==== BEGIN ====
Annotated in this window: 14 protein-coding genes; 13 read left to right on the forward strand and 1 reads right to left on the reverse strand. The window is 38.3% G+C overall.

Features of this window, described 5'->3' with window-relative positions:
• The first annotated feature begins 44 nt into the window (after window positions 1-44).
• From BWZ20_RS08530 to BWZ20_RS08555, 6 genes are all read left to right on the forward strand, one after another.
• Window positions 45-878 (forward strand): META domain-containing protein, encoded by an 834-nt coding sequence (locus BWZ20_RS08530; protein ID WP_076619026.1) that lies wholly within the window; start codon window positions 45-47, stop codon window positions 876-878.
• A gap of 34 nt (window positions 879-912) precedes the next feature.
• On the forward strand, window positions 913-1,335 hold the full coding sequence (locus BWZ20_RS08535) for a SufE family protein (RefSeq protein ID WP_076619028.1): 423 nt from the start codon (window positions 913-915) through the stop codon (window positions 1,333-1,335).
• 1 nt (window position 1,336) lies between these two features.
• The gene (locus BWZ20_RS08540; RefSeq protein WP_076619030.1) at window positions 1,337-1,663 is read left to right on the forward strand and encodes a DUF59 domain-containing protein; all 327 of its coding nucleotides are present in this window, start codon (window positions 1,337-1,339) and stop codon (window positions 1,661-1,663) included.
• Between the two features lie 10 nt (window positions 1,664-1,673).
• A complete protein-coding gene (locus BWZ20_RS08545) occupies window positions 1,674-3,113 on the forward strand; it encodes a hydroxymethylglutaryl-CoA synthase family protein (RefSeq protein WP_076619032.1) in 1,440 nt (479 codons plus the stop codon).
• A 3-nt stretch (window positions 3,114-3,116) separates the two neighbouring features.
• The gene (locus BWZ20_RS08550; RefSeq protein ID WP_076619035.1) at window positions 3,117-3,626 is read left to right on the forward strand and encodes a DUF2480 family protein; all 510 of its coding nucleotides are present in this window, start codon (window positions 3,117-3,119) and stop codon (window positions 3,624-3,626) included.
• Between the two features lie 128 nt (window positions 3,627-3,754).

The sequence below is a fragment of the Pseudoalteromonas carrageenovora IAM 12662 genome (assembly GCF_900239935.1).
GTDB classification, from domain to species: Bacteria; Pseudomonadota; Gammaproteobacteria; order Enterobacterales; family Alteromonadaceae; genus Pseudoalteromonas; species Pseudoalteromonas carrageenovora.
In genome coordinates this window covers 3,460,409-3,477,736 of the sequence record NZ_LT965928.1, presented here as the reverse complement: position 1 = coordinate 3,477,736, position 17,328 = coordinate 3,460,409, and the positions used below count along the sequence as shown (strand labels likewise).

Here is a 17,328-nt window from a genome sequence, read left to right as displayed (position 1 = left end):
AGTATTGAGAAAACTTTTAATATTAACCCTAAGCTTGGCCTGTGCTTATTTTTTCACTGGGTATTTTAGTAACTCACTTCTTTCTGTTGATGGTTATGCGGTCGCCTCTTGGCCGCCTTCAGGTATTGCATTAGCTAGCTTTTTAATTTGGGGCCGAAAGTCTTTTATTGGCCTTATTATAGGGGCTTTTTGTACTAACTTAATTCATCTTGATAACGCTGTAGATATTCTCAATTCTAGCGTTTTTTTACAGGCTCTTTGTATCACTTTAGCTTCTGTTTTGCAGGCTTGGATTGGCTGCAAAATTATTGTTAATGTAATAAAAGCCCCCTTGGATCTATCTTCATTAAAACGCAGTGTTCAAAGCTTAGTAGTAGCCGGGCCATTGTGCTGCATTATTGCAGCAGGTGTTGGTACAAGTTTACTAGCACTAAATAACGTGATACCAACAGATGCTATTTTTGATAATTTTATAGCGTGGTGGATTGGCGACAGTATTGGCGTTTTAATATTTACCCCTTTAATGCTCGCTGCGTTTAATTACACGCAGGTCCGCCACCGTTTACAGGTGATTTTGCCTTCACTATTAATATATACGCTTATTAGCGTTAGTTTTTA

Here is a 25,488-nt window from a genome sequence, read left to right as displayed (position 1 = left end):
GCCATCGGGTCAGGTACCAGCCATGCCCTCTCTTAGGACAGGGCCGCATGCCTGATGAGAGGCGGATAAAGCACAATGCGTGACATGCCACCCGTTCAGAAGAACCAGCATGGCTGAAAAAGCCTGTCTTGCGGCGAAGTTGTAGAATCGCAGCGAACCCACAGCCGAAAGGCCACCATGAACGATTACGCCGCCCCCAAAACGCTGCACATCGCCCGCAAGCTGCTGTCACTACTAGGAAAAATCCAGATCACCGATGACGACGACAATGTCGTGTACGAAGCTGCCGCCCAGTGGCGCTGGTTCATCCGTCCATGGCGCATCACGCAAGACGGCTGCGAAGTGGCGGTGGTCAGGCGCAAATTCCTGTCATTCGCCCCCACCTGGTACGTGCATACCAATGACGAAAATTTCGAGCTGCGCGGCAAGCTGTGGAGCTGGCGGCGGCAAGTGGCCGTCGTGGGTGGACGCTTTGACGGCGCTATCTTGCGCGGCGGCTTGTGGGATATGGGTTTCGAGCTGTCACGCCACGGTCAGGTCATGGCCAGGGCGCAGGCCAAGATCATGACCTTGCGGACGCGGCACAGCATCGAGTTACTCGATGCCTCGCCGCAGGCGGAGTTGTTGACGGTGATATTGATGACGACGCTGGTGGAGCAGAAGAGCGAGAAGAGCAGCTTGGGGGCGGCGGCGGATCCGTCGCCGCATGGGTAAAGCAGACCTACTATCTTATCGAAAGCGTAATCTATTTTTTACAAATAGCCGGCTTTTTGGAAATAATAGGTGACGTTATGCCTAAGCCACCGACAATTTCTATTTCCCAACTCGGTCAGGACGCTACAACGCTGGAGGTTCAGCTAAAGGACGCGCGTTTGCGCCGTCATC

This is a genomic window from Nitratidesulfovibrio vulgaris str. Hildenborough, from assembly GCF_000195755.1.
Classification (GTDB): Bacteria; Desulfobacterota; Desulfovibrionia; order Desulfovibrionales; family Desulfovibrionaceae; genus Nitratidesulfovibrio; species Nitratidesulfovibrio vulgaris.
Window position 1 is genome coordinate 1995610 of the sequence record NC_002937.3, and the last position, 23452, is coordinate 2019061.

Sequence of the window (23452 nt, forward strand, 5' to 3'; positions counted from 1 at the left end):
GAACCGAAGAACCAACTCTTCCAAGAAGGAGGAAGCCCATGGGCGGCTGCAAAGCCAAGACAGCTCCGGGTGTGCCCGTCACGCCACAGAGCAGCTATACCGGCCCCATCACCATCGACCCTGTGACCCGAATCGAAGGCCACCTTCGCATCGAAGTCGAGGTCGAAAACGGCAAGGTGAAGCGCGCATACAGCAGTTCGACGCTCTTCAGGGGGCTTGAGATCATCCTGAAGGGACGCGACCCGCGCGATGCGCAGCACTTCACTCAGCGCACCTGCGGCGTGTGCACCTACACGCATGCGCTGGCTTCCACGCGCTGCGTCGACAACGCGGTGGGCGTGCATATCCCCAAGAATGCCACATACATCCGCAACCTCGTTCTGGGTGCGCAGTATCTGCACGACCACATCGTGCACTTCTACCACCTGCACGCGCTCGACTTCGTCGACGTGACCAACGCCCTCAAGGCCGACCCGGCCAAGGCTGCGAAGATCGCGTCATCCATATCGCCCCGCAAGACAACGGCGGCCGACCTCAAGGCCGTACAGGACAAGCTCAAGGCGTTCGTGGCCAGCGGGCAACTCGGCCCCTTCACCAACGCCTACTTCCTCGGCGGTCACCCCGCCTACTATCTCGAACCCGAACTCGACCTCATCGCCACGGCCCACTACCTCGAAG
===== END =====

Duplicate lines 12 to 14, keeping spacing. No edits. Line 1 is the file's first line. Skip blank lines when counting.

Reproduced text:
• A 3-nt stretch (window positions 3,114-3,116) separates the two neighbouring features.
• The gene (locus BWZ20_RS08550; RefSeq protein ID WP_076619035.1) at window positions 3,117-3,626 is read left to right on the forward strand and encodes a DUF2480 family protein; all 510 of its coding nucleotides are present in this window, start codon (window positions 3,117-3,119) and stop codon (window positions 3,624-3,626) included.
• Between the two features lie 128 nt (window positions 3,627-3,754).